9. Platteau, Jean-Philippe & Seki, Erika, 2007. "Heterogeneity, social esteem and feasibility of collective action," Journal of Development Economics, Elsevier, vol. 83(2), pages 302-325, July.
    10. Polterovich, Victor & Tonis, Alexander, 2005. "Hiring Strategies and the Evolution of Honesty," MPRA Paper 20053, University Library of Munich, Germany.
    11. Sanghoon Lee, 2007. "The Timing Of Signaling: To Study In High School Or In College?," International Economic Review, Department of Economics, University of Pennsylvania and Osaka University Institute of Social and Economic Research Association, vol. 48(3), pages 785-807, August.
    12. Marcus Berliant & Chia-Ming Yu, 2015. "Locational Signaling And Agglomeration," Journal of Regional Science, Wiley Blackwell, vol. 55(5), pages 757-773, November.
    13. Haiwen Zhou, 2011. "Confucianism and the Legalism: A model of the national strategy of governance in ancient China," Frontiers of Economics in China, Springer;Higher Education Press, vol. 6(4), pages 616-637, December.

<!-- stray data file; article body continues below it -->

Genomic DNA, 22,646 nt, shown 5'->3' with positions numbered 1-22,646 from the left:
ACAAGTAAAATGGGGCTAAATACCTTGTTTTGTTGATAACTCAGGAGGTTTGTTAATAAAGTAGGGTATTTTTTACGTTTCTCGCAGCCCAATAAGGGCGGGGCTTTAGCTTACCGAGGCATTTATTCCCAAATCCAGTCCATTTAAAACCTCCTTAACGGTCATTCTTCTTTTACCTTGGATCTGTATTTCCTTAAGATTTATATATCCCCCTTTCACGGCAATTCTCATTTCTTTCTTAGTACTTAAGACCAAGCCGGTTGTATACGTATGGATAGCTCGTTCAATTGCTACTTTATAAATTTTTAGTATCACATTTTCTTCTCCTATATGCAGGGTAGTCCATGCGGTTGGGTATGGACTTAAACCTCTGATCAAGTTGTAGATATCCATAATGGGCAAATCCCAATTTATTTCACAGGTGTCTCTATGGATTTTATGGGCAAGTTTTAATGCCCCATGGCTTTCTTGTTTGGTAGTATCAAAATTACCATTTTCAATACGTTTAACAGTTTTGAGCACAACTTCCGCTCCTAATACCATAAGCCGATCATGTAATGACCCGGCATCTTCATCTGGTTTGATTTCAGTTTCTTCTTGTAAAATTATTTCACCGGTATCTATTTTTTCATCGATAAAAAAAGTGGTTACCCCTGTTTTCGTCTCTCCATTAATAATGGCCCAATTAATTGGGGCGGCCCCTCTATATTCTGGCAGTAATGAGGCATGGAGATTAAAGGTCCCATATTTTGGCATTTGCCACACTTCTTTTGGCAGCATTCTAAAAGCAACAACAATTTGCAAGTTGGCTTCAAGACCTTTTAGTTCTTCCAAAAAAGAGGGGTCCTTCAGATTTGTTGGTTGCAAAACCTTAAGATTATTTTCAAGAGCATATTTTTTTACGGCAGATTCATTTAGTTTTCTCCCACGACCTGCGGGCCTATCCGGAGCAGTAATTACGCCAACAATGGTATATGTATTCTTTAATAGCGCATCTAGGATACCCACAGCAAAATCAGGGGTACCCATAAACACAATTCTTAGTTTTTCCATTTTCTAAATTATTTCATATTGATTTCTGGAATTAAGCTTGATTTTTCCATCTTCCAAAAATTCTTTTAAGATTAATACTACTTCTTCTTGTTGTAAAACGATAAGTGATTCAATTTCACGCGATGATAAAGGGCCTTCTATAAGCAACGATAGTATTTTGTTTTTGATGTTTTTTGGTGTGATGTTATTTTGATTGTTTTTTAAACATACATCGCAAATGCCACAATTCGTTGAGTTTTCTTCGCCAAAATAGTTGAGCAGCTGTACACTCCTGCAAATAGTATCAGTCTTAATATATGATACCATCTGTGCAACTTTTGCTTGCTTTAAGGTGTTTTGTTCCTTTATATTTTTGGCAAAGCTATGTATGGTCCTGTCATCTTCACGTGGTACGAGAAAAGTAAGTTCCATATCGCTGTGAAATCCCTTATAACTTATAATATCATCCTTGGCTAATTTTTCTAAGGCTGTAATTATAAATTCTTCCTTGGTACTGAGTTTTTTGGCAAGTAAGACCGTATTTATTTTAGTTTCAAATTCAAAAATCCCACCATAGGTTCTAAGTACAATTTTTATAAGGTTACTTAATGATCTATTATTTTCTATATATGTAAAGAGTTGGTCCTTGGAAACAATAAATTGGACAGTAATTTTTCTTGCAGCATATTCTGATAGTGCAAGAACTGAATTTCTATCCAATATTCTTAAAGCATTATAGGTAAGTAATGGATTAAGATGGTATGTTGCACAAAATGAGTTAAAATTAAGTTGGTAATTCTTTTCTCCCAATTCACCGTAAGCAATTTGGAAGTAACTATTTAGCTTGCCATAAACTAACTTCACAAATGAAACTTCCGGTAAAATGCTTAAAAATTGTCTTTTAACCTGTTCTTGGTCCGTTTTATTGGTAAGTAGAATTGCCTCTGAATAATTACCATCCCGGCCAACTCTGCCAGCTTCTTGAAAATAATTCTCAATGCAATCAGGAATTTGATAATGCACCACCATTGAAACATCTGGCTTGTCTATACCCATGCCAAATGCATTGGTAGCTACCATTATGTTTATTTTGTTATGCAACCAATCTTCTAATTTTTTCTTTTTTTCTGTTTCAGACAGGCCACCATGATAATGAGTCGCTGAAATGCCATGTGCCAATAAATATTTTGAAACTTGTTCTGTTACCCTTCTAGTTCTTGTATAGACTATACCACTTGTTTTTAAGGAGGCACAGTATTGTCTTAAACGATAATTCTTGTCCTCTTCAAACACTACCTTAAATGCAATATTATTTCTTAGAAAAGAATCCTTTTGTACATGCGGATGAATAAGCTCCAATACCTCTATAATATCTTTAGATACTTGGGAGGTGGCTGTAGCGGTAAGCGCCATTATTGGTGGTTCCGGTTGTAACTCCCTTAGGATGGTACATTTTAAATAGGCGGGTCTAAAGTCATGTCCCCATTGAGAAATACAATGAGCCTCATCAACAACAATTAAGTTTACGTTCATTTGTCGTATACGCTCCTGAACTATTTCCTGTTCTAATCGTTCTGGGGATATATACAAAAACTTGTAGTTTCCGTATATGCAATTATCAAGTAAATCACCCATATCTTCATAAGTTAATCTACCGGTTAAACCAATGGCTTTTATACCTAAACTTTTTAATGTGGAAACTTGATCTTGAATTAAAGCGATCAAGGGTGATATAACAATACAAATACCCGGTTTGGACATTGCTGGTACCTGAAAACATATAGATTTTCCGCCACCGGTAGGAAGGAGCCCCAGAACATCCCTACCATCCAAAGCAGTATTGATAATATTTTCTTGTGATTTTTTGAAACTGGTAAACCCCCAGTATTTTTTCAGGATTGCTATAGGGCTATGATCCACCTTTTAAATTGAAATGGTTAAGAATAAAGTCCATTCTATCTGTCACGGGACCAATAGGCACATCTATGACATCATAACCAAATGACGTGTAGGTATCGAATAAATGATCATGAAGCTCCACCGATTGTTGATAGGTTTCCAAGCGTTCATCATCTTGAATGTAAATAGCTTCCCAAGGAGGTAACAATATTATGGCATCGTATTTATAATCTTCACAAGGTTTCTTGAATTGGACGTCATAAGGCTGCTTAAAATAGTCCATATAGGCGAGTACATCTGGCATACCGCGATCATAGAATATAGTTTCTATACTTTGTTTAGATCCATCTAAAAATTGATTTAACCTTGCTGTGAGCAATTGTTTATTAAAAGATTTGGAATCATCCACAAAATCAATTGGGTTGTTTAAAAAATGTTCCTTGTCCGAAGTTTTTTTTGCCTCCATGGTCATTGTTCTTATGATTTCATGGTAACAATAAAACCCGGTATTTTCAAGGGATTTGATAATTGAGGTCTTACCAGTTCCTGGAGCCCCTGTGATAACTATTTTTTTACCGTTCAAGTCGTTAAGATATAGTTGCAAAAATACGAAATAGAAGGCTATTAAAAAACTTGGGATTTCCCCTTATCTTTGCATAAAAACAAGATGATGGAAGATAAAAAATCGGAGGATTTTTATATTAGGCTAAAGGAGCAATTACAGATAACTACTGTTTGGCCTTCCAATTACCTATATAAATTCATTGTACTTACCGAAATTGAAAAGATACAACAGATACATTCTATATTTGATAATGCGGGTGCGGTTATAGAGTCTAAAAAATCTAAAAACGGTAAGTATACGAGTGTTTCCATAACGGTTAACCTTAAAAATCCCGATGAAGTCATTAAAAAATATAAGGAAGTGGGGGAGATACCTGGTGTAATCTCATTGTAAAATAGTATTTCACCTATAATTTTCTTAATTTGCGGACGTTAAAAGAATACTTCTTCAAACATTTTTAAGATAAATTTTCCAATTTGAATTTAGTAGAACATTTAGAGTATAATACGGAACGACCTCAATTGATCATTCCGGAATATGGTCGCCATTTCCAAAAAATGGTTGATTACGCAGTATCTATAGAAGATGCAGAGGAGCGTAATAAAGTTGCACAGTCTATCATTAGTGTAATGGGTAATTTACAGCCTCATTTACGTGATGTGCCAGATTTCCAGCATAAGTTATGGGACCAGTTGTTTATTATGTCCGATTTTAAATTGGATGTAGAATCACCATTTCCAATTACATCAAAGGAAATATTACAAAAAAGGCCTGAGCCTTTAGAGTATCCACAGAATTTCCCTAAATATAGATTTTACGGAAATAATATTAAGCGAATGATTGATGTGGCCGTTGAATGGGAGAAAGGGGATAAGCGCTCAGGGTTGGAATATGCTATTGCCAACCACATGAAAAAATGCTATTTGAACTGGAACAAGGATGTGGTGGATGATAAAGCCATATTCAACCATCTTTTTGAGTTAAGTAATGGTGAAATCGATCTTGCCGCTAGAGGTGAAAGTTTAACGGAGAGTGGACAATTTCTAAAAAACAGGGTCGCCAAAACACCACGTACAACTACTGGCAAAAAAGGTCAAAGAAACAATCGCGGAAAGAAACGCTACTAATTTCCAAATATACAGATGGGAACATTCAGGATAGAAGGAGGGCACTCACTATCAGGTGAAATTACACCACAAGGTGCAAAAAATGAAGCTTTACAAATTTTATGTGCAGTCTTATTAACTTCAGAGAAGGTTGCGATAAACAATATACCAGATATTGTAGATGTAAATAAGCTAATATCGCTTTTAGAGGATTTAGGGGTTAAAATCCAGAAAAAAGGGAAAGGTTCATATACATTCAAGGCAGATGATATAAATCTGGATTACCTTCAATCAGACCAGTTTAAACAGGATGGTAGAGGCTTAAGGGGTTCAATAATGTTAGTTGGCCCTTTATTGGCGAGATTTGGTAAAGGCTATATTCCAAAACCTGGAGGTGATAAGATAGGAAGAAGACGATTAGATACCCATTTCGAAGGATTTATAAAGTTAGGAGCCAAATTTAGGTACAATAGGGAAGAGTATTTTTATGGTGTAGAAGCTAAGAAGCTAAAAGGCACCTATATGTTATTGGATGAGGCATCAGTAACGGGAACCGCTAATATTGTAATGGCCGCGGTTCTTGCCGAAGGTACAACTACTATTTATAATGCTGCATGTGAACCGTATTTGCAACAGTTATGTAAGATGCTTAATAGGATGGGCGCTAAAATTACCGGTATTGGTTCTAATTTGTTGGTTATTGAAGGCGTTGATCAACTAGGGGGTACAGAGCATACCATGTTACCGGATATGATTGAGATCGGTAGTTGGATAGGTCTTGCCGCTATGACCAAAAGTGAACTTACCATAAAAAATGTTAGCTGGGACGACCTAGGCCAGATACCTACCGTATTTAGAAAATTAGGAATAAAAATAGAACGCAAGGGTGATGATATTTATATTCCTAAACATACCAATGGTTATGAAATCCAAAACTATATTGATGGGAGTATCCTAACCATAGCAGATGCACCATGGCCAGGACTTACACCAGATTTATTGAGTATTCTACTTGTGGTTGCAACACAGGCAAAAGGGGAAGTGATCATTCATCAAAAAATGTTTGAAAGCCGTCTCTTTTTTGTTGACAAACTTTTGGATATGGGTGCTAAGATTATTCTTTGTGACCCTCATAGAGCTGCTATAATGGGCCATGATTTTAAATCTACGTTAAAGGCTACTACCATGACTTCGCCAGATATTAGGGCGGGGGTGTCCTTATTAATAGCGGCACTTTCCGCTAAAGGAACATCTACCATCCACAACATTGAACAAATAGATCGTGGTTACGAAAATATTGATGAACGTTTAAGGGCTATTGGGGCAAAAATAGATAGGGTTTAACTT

14. Botticini, Maristella & Eckstein, Zvi, 2002. "From Farmers to Merchants: A Human Capital Interpretation of Jewish Economic History," IZA Discussion Papers 670, Institute for the Study of Labor (IZA).
    15. Derek Stacey, 2012. "Information, Commitment, and Separation in Illiquid Housing Markets," 2012 Meeting Papers 401, Society for Economic Dynamics.
    16. Fang,H. & Norman,P., 2001. "Government-mandated discriminatory policies," Working papers 12, Wisconsin Madison - Social Systems.
    17. repec:ebl:ecbull:v:10:y:2008:i:5:p:1-6 is not listed on IDEAS